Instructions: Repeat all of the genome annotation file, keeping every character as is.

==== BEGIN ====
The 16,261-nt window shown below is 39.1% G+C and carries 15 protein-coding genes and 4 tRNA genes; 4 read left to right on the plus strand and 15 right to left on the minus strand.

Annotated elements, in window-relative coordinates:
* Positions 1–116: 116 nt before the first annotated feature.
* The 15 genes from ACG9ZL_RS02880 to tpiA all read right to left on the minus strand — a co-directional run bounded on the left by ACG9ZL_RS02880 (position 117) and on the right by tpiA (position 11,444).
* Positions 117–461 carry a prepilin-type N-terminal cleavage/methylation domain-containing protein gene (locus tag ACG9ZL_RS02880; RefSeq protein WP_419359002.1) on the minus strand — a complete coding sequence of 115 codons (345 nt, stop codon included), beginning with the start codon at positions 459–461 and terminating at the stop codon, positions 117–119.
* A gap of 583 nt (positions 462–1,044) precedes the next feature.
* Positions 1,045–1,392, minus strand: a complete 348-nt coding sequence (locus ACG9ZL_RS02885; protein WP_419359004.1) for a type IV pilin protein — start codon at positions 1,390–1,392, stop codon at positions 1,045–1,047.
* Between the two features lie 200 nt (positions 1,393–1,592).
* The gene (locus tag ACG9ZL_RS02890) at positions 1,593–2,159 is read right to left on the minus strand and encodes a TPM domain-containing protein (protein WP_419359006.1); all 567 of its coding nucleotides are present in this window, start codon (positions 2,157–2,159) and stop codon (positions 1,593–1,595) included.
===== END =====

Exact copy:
The 16,261-nt window shown below is 39.1% G+C and carries 15 protein-coding genes and 4 tRNA genes; 4 read left to right on the plus strand and 15 right to left on the minus strand.

Annotated elements, in window-relative coordinates:
* Positions 1–116: 116 nt before the first annotated feature.
* The 15 genes from ACG9ZL_RS02880 to tpiA all read right to left on the minus strand — a co-directional run bounded on the left by ACG9ZL_RS02880 (position 117) and on the right by tpiA (position 11,444).
* Positions 117–461 carry a prepilin-type N-terminal cleavage/methylation domain-containing protein gene (locus tag ACG9ZL_RS02880; RefSeq protein WP_419359002.1) on the minus strand — a complete coding sequence of 115 codons (345 nt, stop codon included), beginning with the start codon at positions 459–461 and terminating at the stop codon, positions 117–119.
* A gap of 583 nt (positions 462–1,044) precedes the next feature.
* Positions 1,045–1,392, minus strand: a complete 348-nt coding sequence (locus ACG9ZL_RS02885; protein WP_419359004.1) for a type IV pilin protein — start codon at positions 1,390–1,392, stop codon at positions 1,045–1,047.
* Between the two features lie 200 nt (positions 1,393–1,592).
* The gene (locus tag ACG9ZL_RS02890) at positions 1,593–2,159 is read right to left on the minus strand and encodes a TPM domain-containing protein (protein WP_419359006.1); all 567 of its coding nucleotides are present in this window, start codon (positions 2,157–2,159) and stop codon (positions 1,593–1,595) included.